Reflections on/ during/ since the Landscape Quartet Symposium. Culture Lab, Newcastle University, 4-5th July 2013. Sally Jane Norman

The following text draws largely on our lively in situ discussions, recapitulating valuable points made by the other participants (the four Quartet members, and other critical friends Rachael Hales, Peter Nelson, James Wyness). It also allows me to clarify notions “brought to the table” individually, as exchanges roved productively across subjective engagements with creative practice and thinking, and cognate theoretical references.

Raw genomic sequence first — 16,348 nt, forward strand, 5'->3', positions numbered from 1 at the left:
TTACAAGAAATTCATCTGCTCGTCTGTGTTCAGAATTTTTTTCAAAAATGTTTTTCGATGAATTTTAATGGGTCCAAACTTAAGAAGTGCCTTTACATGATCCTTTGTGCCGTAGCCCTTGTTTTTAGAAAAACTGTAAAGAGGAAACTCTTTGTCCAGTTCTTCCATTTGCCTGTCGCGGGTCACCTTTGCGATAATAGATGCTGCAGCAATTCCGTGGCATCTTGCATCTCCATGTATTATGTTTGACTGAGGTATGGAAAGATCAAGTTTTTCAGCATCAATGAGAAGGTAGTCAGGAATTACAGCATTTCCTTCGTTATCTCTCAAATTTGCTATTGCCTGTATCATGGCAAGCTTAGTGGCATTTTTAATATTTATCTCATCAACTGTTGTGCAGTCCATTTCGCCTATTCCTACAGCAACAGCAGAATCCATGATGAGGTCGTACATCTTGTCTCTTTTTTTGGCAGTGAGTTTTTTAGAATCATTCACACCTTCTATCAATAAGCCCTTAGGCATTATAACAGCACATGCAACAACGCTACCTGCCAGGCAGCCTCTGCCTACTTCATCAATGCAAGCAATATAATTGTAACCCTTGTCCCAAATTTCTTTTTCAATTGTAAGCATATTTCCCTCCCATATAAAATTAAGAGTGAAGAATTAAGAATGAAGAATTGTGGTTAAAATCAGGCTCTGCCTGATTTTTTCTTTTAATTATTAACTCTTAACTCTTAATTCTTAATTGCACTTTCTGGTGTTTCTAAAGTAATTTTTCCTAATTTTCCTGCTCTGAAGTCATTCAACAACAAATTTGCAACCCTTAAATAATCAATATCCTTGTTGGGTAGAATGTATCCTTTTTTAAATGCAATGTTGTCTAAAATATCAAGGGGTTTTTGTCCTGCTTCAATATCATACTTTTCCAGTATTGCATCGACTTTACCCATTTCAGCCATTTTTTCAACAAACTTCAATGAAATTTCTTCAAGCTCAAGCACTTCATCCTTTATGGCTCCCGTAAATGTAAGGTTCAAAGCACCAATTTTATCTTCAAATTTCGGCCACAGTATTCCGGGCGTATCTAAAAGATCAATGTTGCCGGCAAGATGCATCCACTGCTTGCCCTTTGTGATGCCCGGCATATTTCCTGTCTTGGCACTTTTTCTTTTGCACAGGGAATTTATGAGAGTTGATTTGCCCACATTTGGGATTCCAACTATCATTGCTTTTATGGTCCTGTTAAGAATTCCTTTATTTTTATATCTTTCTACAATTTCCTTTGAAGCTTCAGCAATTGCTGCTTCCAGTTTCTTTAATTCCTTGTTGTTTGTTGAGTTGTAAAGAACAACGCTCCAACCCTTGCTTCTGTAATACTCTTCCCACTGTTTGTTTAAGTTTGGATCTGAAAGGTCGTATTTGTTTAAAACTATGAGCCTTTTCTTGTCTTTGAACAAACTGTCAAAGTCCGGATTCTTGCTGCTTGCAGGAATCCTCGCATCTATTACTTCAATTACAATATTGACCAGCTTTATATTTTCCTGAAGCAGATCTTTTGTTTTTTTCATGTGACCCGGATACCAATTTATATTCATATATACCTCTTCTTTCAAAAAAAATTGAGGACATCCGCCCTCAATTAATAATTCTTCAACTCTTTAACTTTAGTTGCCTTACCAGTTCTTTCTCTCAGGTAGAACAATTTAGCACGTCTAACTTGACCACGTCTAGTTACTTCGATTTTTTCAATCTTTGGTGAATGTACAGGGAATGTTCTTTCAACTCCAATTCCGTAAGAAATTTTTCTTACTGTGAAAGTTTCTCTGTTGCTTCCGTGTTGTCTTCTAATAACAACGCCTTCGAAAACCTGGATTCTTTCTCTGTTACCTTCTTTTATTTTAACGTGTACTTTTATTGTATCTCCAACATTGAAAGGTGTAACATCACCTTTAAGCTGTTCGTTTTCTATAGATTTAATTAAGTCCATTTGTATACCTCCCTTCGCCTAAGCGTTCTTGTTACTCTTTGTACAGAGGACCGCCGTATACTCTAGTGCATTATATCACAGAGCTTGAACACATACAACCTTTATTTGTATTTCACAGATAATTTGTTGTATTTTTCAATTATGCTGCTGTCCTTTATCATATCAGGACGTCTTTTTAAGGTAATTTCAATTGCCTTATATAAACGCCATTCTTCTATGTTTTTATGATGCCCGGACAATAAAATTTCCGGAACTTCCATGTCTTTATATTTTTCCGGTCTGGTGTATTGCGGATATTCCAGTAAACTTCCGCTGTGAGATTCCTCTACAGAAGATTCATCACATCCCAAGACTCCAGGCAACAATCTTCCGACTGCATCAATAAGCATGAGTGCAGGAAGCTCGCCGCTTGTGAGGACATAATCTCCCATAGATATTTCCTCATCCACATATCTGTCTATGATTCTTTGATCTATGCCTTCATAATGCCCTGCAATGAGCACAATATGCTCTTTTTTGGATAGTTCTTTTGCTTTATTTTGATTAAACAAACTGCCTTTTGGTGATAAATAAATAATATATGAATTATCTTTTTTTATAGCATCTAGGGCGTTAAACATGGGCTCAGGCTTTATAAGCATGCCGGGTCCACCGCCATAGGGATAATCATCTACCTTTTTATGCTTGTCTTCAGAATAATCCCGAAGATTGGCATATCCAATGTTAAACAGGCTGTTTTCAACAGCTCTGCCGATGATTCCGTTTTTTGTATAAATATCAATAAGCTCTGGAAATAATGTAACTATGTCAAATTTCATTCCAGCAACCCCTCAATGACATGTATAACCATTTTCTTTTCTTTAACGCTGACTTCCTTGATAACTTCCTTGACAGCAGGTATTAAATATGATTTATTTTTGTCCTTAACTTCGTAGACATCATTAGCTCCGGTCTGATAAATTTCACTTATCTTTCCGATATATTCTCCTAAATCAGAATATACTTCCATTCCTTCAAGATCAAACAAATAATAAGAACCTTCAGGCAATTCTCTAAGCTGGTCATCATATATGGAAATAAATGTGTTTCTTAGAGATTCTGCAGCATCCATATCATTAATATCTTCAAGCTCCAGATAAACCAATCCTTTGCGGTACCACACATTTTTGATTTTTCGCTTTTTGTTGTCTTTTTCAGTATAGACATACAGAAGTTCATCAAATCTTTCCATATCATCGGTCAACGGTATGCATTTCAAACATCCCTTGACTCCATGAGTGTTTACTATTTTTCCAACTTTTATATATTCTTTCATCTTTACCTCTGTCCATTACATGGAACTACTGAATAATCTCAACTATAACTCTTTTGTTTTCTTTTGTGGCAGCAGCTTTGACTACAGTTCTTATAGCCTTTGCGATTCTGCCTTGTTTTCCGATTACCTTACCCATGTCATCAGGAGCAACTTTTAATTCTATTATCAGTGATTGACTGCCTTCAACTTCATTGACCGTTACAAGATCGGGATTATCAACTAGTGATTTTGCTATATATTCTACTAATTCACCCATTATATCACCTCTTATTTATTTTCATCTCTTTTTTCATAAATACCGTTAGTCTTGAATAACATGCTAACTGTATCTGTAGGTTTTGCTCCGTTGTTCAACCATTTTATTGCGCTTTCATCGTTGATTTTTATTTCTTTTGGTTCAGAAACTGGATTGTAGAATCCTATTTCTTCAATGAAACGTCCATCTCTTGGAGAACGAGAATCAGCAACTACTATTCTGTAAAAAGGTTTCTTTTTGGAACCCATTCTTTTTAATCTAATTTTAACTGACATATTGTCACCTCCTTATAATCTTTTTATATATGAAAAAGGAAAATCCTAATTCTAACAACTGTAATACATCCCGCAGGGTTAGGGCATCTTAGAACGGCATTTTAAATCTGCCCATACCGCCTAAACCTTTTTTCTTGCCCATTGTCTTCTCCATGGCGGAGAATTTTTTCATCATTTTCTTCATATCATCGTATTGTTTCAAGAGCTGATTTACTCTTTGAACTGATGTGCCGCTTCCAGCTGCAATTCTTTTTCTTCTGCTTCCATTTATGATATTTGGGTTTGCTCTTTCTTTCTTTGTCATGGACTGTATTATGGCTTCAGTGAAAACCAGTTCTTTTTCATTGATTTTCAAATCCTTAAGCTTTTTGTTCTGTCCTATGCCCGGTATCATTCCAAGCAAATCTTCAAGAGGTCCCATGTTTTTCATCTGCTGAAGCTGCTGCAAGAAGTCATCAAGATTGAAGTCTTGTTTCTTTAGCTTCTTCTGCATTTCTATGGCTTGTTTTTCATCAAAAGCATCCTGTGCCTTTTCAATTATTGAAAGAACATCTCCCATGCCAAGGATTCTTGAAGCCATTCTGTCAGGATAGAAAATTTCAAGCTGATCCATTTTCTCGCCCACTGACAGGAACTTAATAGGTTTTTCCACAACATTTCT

Reflection on notions of place, physical wayfaring and wayfinding, sonic identities and kinship, both upstream and during the Symposium, brought to mind my homeland Aotearoa New Zealand, where a sense of letting the sea- or land-scape voice its songs aligns with the Polynesian belief of belonging to the environment, instead of believing that the environment belongs to us. We’re aware of having washed up as terrestrials in tribal canoes or sailing ships some time during the last millenium, if not during our 500 million year old prehistory when plants and animals began to migrate from the sea to rivers and land. Maori mythology recounts the battle of the sea god Tangaroa, who had to call his children to the ocean depths during a storm wrought by Tawhiri Matea, god of the winds and technology. Regularly since, Tangaroa hurls his waves against the land to try and destroy the realm of Tane, god of the forest, but once the storm has calmed, Tane’s earth children take to the waters to fish up and feast on the children of Tangaroa.